Of course, it is possible that certain individuals in the room will be unable to view the image of an object in a plane mirror. Because of the person's position relative to the image position and to the extremities of the mirror, the person is unable to detect a ray of light reflecting to their eye as they sight at the image location. This does not mean that there is no image. Indeed, any object positioned in front of a plane mirror (or even to the side of the plane mirror) has an image regardless of whether there are people positioned in an appropriate location to view it. In the diagram below, there is an image of an object located on the other side of the mirror. However, Ray Zuvlite is unable to view the image due to his position in the room. Ray is certainly able to sight in the direction of the image location. However, the light from the object is unable to reflect off the mirror in accordance with the law of reflection and travel to his eye along his line of sight. Since light from the object does not make it to his eye, Ray is unable to see the image of the object in the mirror.
Of course, this problem could be remedied if the mirror were wider, if the object were moved to the left or closer to the mirror, and/or if Ray moved to the left. Repositioning the object, the mirror, and/or the person could result in a ray of light from the object reflecting off the mirror and traveling to Ray's eye. The diagram below depict this remedy.
So why is an image formed by a plane mirror? An image is formed because light emanates from an object in a variety of directions. Some of this light (which we represent by rays) reaches the mirror and reflects off the mirror according to the law of reflection. Each one of these rays of light can be extended backwards behind the mirror where they will all intersect at a point (the image point). Any person who is positioned along the line of one of these reflected rays can sight along the line and view the image - a representation of the object.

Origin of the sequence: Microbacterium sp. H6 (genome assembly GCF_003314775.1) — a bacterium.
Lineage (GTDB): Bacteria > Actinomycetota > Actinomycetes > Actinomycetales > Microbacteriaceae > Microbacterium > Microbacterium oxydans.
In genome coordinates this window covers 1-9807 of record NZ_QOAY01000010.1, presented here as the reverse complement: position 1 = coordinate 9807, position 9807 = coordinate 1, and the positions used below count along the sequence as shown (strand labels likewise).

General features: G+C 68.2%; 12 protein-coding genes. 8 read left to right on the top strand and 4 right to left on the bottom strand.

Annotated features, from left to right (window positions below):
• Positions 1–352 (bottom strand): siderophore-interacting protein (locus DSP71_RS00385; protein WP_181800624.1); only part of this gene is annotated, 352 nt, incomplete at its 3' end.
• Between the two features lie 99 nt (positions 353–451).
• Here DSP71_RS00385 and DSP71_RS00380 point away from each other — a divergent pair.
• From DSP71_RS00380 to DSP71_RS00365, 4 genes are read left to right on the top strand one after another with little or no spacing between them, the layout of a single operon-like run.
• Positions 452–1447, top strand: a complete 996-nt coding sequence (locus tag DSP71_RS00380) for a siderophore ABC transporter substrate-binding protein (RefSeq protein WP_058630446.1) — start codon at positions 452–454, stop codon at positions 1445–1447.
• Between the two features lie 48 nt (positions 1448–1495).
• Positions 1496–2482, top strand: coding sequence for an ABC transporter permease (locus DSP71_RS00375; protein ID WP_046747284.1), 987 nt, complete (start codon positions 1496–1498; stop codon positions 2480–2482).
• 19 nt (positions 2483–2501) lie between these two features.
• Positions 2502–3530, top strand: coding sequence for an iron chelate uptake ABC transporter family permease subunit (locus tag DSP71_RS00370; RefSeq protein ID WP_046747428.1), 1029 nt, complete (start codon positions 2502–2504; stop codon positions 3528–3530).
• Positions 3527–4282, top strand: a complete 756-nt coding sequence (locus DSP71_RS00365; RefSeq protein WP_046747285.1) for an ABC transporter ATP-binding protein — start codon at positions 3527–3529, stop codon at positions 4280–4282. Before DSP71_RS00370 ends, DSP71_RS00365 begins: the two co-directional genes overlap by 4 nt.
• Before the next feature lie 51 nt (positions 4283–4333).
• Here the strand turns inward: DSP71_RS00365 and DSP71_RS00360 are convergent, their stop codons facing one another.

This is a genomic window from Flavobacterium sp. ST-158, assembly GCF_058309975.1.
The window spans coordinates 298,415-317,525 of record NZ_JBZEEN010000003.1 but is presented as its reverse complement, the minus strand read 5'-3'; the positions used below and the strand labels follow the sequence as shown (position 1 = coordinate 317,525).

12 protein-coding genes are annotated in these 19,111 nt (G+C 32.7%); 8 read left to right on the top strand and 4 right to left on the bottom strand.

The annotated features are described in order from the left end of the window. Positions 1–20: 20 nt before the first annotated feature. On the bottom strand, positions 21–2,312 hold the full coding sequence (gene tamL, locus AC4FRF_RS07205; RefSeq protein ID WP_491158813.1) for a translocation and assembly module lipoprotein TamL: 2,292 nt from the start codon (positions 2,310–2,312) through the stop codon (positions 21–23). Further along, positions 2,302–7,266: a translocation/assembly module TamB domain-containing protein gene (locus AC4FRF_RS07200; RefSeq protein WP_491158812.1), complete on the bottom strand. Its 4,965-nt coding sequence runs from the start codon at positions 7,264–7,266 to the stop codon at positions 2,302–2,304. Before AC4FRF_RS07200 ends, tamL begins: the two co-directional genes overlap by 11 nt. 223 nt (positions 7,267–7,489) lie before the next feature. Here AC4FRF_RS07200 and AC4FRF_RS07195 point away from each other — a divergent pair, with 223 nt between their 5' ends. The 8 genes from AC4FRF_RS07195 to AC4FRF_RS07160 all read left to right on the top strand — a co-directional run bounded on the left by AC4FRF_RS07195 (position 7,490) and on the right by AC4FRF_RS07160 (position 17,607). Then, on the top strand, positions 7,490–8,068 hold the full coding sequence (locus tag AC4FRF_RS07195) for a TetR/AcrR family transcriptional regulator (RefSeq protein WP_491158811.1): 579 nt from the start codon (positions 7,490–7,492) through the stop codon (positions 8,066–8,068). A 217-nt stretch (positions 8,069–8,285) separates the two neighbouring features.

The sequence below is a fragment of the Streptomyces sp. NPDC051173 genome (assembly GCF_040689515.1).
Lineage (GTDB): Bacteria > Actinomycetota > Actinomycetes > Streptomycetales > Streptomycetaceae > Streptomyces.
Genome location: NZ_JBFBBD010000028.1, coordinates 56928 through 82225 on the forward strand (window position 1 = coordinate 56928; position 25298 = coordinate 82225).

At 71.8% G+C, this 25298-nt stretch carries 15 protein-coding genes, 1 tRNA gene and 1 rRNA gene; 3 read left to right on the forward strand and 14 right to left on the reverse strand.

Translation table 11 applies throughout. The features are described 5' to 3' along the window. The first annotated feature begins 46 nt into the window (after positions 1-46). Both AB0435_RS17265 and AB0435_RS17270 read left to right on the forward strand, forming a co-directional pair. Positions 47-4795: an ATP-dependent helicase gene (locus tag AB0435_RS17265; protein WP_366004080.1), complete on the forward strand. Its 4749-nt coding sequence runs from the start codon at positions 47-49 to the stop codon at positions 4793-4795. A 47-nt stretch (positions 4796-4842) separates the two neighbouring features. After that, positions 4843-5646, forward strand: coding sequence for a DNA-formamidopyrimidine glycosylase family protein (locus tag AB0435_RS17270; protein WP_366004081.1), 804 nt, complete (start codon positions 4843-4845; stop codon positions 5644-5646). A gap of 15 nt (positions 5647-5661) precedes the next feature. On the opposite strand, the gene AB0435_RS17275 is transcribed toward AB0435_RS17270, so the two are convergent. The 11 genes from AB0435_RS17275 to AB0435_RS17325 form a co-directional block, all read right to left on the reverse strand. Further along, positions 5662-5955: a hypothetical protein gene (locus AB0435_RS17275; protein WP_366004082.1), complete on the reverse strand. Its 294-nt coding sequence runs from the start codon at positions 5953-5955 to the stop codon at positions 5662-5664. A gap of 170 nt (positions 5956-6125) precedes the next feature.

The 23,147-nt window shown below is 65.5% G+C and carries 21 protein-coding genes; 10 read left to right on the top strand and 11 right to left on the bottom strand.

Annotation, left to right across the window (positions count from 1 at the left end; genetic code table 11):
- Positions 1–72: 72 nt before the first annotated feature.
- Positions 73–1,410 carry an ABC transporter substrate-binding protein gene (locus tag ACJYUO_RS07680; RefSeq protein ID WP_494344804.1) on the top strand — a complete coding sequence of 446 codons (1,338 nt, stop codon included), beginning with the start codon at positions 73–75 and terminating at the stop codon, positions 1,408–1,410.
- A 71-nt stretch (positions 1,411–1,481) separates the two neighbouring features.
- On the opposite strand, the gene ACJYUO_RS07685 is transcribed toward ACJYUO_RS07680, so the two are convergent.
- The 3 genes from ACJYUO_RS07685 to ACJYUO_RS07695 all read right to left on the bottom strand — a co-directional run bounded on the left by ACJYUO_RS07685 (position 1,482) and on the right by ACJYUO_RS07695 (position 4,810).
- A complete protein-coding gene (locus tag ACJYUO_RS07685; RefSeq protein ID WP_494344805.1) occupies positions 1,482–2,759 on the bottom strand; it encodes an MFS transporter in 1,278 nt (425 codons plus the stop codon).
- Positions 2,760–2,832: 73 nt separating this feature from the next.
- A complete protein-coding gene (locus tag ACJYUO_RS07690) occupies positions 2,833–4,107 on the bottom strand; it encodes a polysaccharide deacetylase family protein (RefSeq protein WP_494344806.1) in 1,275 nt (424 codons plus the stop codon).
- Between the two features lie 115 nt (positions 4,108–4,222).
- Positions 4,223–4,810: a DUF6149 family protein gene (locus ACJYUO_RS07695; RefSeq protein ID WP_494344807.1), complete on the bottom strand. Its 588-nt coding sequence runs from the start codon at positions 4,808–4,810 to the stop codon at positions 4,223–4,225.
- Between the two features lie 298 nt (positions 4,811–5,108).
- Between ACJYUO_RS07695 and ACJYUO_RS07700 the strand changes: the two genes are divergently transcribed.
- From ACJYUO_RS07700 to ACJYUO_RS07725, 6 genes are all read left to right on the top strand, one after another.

This principle of image formation is often applied in a Physics lab. Suppose that a mirror is placed on a sheet of paper which is placed on top of a piece of cardboard. A pin is positioned in an upright position (and held in place by the cardboard) at a location in front of the mirror. A student can sight along a line at the image of the pin from a variety of locations. With one eye closed, a straightedge is used to assist in drawing the lines of sight. These lines of sight are drawn from a variety of sighting locations. Each line of sight can be extended backwards beyond the mirror. If the sight lines are drawn correctly, then each line will intersect at the same location. The location of intersection of all sight lines is the image location. Validation of the accuracy of your sighting and ray tracing can be accomplished by measuring angles of incidence and angles of reflection on the diagram. These should be equal for each individual sight line. That is, angle A should equal angle B; angle C should equal angle D; and angle E should equal angle F. Finally, the object distance can be compared to the image distance; these should also be equal.
© Tom Henderson